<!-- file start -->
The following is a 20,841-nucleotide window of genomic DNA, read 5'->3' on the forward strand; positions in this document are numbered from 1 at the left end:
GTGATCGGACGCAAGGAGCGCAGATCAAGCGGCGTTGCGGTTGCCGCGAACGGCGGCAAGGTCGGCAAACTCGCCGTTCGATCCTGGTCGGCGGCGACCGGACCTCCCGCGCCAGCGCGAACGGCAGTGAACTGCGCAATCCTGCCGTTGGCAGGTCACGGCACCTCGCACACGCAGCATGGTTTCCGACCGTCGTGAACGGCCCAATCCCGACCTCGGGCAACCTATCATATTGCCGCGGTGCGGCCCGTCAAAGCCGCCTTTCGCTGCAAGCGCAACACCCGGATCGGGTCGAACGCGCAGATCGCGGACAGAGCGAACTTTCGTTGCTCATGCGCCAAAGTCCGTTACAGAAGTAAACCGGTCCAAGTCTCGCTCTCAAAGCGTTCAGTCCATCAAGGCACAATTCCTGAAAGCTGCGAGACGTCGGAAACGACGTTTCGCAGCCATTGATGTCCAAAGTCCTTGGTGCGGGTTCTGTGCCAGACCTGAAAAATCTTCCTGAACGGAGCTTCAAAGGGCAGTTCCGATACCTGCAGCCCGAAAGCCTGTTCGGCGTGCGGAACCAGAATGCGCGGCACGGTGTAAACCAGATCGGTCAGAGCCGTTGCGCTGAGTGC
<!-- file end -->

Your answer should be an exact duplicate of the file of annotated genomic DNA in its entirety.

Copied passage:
The following is a 20,841-nucleotide window of genomic DNA, read 5'->3' on the forward strand; positions in this document are numbered from 1 at the left end:
GTGATCGGACGCAAGGAGCGCAGATCAAGCGGCGTTGCGGTTGCCGCGAACGGCGGCAAGGTCGGCAAACTCGCCGTTCGATCCTGGTCGGCGGCGACCGGACCTCCCGCGCCAGCGCGAACGGCAGTGAACTGCGCAATCCTGCCGTTGGCAGGTCACGGCACCTCGCACACGCAGCATGGTTTCCGACCGTCGTGAACGGCCCAATCCCGACCTCGGGCAACCTATCATATTGCCGCGGTGCGGCCCGTCAAAGCCGCCTTTCGCTGCAAGCGCAACACCCGGATCGGGTCGAACGCGCAGATCGCGGACAGAGCGAACTTTCGTTGCTCATGCGCCAAAGTCCGTTACAGAAGTAAACCGGTCCAAGTCTCGCTCTCAAAGCGTTCAGTCCATCAAGGCACAATTCCTGAAAGCTGCGAGACGTCGGAAACGACGTTTCGCAGCCATTGATGTCCAAAGTCCTTGGTGCGGGTTCTGTGCCAGACCTGAAAAATCTTCCTGAACGGAGCTTCAAAGGGCAGTTCCGATACCTGCAGCCCGAAAGCCTGTTCGGCGTGCGGAACCAGAATGCGCGGCACGGTGTAAACCAGATCGGTCAGAGCCGTTGCGCTGAGTGC